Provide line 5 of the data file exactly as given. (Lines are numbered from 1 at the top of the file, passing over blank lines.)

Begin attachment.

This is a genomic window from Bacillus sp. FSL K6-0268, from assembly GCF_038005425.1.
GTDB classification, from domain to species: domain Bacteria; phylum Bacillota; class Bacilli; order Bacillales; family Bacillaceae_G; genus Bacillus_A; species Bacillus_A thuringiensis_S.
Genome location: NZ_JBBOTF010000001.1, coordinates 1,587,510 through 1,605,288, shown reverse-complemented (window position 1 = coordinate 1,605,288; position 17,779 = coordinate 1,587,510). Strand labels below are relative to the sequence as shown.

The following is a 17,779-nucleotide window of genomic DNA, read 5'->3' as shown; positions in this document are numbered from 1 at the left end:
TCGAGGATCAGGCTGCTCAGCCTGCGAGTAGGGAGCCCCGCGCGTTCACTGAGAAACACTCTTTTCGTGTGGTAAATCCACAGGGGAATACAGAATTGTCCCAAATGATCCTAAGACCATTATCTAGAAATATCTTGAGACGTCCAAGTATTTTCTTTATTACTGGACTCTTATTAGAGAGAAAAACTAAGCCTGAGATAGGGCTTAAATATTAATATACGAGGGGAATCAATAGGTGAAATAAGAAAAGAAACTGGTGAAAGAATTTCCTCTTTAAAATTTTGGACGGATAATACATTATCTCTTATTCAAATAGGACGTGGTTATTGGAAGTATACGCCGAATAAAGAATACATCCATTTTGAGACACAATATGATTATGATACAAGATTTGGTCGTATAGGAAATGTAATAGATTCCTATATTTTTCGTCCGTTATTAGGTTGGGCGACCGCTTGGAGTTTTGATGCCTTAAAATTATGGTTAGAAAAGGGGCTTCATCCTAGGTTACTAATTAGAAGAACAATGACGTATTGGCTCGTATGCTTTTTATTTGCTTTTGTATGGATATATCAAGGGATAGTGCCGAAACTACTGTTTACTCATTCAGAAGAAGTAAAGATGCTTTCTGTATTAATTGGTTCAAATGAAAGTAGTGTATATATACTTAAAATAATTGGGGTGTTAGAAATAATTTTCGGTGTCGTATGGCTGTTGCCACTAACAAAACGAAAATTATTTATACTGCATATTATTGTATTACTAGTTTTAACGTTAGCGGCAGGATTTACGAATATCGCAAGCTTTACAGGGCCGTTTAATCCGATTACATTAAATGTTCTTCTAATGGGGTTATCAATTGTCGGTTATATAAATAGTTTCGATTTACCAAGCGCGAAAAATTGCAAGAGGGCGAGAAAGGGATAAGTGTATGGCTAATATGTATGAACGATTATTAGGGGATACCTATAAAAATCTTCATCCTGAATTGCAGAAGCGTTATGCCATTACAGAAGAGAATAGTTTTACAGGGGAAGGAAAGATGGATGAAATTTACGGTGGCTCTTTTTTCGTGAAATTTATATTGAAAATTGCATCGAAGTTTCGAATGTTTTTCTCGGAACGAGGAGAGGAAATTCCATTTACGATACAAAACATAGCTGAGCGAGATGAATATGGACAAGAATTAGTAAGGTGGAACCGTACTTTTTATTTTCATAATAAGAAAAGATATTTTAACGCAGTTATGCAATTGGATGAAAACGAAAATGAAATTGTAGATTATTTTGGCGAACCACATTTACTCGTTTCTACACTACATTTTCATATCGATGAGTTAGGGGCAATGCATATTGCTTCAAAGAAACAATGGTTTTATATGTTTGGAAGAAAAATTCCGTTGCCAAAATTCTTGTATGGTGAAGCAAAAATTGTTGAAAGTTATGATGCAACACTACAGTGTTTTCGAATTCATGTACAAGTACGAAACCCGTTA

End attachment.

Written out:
TCGAGGATCAGGCTGCTCAGCCTGCGAGTAGGGAGCCCCGCGCGTTCACTGAGAAACACTCTTTTCGTGTGGTAAATCCACAGGGGAATACAGAATTGTCCCAAATGATCCTAAGACCATTATCTAGAAATATCTTGAGACGTCCAAGTATTTTCTTTATTACTGGACTCTTATTAGAGAGAAAAACTAAGCCTGAGATAGGGCTTAAATATTAATATACGAGGGGAATCAATAGGTGAAATAAGAAAAGAAACTGGTGAAAGAATTTCCTCTTTAAAATTTTGGACGGATAATACATTATCTCTTATTCAAATAGGACGTGGTTATTGGAAGTATACGCCGAATAAAGAATACATCCATTTTGAGACACAATATGATTATGATACAAGATTTGGTCGTATAGGAAATGTAATAGATTCCTATATTTTTCGTCCGTTATTAGGTTGGGCGACCGCTTGGAGTTTTGATGCCTTAAAATTATGGTTAGAAAAGGGGCTTCATCCTAGGTTACTAATTAGAAGAACAATGACGTATTGGCTCGTATGCTTTTTATTTGCTTTTGTATGGATATATCAAGGGATAGTGCCGAAACTACTGTTTACTCATTCAGAAGAAGTAAAGATGCTTTCTGTATTAATTGGTTCAAATGAAAGTAGTGTATATATACTTAAAATAATTGGGGTGTTAGAAATAATTTTCGGTGTCGTATGGCTGTTGCCACTAACAAAACGAAAATTATTTATACTGCATATTATTGTATTACTAGTTTTAACGTTAGCGGCAGGATTTACGAATATCGCAAGCTTTACAGGGCCGTTTAATCCGATTACATTAAATGTTCTTCTAATGGGGTTATCAATTGTCGGTTATATAAATAGTTTCGATTTACCAAGCGCGAAAAATTGCAAGAGGGCGAGAAAGGGATAAGTGTATGGCTAATATGTATGAACGATTATTAGGGGATACCTATAAAAATCTTCATCCTGAATTGCAGAAGCGTTATGCCATTACAGAAGAGAATAGTTTTACAGGGGAAGGAAAGATGGATGAAATTTACGGTGGCTCTTTTTTCGTGAAATTTATATTGAAAATTGCATCGAAGTTTCGAATGTTTTTCTCGGAACGAGGAGAGGAAATTCCATTTACGATACAAAACATAGCTGAGCGAGATGAATATGGACAAGAATTAGTAAGGTGGAACCGTACTTTTTATTTTCATAATAAGAAAAGATATTTTAACGCAGTTATGCAATTGGATGAAAACGAAAATGAAATTGTAGATTATTTTGGCGAACCACATTTACTCGTTTCTACACTACATTTTCATATCGATGAGTTAGGGGCAATGCATATTGCTTCAAAGAAACAATGGTTTTATATGTTTGGAAGAAAAATTCCGTTGCCAAAATTCTTGTATGGTGAAGCAAAAATTGTTGAAAGTTATGATGCAACACTACAGTGTTTTCGAATTCATGTACAAGTACGAAACCCGTTA